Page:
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Did the Social Studies Really Replace History in American Secondary Schools?


by Thomas Fallace — 2008

Background/Context: In recent decades, professional historians have made considerable efforts to reestablish influence over the teaching of history in American schools. This movement has rested upon a generally accepted historical narrative based on four assertions; first, that during the 1900s and 1910s, professional historians dominated the curriculum of most public schools; second, that this control was usurped by the “educationist” authors of the 1916 Committee of the Social Studies; third, that this report recommended social studies courses that amalgamated history and the social sciences to address current events and problems; and fourth, that over the course of the 1920s and 1930s, these amalgamated social studies courses replaced “straight” history in most American schools.

Purpose: The author challenges each of these assertions directly to present a more nuanced, accurate view of these years.

Research Design: Previous studies of this topic have tended to focus on the correspondence among professional leaders and/or the ideologies of the compilers of the Committee of Ten, Committee of Seven, and the Committee of the Social Studies (CSS) reports. While the author touches on these topics briefly as they relate to the four assertions above, the focus of this article is on some internal and external factors that have been overlooked, such as teacher qualifications, the content of textbooks, changing course enrollments, and the effects of the First World War.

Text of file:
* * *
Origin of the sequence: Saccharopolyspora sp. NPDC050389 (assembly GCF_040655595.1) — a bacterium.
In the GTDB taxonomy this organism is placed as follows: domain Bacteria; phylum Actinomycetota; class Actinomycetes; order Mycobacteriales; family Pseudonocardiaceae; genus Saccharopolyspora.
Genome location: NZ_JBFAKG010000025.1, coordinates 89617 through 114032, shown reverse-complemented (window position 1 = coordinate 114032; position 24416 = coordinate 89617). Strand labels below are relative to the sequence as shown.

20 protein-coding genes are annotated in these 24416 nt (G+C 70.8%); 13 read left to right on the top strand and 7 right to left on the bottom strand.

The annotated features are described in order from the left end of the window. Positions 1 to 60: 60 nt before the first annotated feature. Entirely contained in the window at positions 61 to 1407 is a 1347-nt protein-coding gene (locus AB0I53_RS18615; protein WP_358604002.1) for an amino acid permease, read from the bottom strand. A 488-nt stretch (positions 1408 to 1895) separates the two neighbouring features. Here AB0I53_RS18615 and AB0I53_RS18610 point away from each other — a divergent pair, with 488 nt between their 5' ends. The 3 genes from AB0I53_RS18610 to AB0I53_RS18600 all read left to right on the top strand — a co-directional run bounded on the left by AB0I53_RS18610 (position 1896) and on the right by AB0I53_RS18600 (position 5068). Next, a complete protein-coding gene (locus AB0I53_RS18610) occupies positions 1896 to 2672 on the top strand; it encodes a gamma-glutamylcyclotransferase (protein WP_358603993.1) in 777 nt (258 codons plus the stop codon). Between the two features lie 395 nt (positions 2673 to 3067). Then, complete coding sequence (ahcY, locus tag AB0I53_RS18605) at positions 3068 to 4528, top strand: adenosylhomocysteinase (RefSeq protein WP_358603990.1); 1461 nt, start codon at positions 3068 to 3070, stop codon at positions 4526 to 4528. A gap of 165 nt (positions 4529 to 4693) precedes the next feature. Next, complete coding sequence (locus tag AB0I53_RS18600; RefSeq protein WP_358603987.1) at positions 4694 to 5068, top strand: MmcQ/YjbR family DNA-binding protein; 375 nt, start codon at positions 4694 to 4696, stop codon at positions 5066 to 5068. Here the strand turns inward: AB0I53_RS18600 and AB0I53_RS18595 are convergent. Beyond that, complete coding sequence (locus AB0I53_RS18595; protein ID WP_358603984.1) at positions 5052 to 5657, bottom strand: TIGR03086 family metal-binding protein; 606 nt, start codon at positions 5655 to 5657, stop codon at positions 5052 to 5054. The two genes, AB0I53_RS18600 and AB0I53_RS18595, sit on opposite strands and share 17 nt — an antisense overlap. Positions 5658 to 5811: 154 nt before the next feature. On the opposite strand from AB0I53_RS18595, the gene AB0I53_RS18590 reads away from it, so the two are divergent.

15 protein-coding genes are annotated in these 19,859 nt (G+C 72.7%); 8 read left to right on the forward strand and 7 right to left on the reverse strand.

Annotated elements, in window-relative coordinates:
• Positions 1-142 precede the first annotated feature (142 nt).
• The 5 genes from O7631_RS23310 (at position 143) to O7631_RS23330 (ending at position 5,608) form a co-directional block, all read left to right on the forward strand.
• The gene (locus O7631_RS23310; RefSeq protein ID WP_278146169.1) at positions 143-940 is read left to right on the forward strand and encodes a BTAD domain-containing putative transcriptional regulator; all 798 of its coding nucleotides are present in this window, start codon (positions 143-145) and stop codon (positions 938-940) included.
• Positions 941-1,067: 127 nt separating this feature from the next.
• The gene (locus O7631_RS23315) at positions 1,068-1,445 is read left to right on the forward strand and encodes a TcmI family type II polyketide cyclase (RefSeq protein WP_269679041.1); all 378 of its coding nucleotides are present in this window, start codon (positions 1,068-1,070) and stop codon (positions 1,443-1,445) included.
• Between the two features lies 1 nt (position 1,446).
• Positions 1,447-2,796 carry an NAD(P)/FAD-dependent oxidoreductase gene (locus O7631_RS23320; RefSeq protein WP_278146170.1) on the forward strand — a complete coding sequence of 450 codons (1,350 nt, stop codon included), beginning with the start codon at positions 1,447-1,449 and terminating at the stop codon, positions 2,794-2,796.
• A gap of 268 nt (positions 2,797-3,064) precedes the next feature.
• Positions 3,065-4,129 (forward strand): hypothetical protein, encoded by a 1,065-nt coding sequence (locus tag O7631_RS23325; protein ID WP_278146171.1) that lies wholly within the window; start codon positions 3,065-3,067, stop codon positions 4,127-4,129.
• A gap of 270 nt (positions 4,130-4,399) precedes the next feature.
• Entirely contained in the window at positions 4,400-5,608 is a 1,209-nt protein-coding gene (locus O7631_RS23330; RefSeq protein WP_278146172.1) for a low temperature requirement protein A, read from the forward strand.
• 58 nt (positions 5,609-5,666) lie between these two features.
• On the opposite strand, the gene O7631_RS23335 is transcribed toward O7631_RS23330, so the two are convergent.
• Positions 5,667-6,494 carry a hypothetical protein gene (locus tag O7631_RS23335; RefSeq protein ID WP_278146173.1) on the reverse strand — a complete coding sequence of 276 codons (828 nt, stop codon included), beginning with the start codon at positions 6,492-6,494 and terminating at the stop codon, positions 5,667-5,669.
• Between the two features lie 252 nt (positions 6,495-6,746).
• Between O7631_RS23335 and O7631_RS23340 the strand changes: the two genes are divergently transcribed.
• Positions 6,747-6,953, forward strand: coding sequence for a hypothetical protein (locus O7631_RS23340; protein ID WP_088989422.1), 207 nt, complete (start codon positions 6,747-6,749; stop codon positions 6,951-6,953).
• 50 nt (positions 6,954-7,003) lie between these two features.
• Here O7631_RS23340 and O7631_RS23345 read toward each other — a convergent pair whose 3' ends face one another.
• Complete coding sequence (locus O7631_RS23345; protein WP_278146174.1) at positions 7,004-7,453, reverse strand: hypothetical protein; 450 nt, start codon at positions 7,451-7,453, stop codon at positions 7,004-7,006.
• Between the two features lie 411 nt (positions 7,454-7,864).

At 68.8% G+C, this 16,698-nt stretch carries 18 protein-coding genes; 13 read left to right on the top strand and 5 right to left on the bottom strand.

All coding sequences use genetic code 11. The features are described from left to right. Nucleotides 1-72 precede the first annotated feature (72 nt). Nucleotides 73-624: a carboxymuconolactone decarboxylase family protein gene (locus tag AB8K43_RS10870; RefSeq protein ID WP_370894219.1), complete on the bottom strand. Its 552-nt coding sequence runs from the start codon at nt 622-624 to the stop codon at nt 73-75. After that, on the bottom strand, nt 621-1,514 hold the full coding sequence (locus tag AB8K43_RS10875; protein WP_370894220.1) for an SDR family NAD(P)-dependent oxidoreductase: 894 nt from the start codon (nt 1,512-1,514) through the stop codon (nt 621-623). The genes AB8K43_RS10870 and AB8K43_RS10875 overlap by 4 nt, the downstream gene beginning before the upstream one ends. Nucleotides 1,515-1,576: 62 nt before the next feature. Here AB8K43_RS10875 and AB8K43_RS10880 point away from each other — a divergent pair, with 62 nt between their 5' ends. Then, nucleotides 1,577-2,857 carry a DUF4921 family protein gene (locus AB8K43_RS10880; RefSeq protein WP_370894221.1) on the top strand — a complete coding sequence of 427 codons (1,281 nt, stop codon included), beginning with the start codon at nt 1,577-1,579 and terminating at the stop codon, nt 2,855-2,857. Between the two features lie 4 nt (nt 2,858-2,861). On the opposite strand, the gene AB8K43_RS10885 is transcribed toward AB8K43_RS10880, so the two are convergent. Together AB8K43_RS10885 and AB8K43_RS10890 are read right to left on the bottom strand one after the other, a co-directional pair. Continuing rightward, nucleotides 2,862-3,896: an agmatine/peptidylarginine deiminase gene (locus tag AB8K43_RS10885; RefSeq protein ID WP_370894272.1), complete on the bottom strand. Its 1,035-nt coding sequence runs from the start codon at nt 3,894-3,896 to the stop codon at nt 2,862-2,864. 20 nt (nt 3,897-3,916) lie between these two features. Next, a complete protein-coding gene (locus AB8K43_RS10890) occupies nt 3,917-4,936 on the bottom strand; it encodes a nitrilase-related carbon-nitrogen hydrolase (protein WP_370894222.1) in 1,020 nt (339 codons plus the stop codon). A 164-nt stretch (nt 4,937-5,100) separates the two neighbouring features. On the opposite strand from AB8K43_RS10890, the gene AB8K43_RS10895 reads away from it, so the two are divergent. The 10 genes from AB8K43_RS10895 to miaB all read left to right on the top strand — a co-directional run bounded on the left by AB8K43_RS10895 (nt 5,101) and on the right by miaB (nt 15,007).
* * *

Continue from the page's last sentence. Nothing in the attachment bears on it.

Findings/Conclusions: The author argues that the transition from history to the social studies at the secondary level was not abrupt and that the social studies reform movement did not directly target discipline-based history. More important, he demonstrates that, at least through the 1930s, history courses were never fully displaced by amalgamated social studies classes. Therefore, the degree to which history and historians were “replaced” by the social studies and its advocates have been exaggerated in the present literature, and the use of words like, “abrupt,” “disappearance,” and “educationists,” have been misleading.



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Cite This Article as: Teachers College Record Volume 110 Number 10, 2008, p. 2245-2270
http://www.tcrecord.org ID Number: 15193, Date Accessed: 7/23/2014 1:47:01 PM

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About the Author
  • Thomas Fallace
    University of Mary Washington
    E-mail Author
    THOMAS D. FALLACE is an assistant professor of education at the University of Mary Washington and a lecturer at the University of Virginia. He teaches elementary and secondary social studies methods courses, and works with student teachers. He has written articles on the history of Holocaust education, the role of historiography in history teacher education, and the origins of the social studies. His is the author of The Emergence of Holocaust Education in American Schools (Palgrave Macmillan, forthcoming).
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